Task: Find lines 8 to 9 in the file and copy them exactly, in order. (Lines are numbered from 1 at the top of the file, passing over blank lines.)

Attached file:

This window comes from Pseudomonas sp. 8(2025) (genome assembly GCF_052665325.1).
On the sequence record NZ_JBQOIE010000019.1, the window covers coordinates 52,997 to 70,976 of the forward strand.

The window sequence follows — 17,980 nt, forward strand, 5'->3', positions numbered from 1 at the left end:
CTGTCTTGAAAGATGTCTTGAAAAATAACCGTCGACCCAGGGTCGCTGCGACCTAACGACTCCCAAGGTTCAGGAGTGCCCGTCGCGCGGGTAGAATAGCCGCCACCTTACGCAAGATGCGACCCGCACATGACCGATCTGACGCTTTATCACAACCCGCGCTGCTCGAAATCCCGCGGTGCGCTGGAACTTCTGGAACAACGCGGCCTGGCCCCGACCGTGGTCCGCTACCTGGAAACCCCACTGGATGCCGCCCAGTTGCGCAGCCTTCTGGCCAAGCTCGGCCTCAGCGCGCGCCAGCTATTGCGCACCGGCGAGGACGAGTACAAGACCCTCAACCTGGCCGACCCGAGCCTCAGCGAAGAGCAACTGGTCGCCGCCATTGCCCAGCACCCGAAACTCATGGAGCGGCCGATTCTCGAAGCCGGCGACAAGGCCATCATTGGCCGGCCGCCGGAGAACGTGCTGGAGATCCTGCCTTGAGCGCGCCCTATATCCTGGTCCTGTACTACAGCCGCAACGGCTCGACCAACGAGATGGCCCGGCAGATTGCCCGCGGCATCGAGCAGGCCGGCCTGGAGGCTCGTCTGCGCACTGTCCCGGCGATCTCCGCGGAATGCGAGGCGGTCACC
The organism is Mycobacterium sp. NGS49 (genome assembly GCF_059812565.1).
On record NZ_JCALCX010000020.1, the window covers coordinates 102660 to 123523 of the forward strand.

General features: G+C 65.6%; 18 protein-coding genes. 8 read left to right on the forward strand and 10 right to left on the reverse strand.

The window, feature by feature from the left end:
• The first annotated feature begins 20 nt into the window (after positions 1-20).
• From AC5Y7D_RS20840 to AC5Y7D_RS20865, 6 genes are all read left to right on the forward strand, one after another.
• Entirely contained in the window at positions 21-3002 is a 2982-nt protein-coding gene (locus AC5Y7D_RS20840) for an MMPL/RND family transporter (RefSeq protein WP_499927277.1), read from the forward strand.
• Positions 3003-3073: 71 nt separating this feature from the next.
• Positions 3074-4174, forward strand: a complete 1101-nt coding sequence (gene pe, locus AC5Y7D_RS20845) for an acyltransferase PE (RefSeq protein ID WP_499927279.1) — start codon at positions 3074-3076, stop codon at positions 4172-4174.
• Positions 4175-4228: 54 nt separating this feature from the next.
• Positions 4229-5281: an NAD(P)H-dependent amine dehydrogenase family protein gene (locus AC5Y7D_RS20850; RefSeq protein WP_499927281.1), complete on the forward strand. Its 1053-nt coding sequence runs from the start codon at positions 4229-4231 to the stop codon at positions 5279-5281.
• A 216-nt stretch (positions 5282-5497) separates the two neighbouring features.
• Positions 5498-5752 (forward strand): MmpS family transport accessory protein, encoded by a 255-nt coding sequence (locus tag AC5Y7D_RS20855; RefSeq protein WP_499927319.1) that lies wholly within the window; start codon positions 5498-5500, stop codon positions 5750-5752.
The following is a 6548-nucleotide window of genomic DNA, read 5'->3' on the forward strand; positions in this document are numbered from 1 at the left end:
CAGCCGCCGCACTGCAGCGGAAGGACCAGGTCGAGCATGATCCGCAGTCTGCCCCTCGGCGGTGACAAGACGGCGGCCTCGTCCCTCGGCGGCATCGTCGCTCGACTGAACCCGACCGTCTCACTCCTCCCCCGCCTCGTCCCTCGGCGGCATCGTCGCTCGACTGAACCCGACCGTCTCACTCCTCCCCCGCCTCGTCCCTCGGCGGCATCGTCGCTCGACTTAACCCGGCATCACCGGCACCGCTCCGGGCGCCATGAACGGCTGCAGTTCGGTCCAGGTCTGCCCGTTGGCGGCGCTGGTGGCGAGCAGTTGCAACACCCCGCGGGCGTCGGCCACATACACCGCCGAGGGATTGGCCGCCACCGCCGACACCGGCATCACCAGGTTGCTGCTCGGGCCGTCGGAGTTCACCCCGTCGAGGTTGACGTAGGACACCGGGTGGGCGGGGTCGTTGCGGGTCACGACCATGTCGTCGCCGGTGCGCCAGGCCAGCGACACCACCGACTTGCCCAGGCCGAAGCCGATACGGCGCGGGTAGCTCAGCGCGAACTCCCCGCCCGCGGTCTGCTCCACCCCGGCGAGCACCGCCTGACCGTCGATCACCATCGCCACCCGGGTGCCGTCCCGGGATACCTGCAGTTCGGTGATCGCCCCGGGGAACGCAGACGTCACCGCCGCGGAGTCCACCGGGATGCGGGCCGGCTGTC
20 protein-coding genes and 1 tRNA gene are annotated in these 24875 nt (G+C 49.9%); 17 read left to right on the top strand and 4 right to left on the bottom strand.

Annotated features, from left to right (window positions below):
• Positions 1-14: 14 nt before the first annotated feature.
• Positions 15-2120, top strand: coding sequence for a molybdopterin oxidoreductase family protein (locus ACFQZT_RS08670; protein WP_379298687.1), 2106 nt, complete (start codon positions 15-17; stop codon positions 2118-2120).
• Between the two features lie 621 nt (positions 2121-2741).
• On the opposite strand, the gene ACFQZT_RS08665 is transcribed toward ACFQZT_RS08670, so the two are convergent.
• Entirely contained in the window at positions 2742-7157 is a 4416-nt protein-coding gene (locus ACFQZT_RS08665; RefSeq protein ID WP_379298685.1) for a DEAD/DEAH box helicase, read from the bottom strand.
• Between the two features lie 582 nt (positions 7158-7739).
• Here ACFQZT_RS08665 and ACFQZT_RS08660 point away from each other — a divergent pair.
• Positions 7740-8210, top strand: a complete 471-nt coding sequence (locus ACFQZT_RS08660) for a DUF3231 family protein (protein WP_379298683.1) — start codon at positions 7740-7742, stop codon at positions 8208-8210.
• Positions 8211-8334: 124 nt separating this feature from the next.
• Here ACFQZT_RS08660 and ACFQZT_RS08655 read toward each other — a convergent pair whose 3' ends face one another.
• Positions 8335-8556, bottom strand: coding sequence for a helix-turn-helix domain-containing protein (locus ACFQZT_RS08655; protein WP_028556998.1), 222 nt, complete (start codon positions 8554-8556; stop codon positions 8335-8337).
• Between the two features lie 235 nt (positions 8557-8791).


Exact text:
The window, feature by feature from the left end:
• The first annotated feature begins 20 nt into the window (after positions 1-20).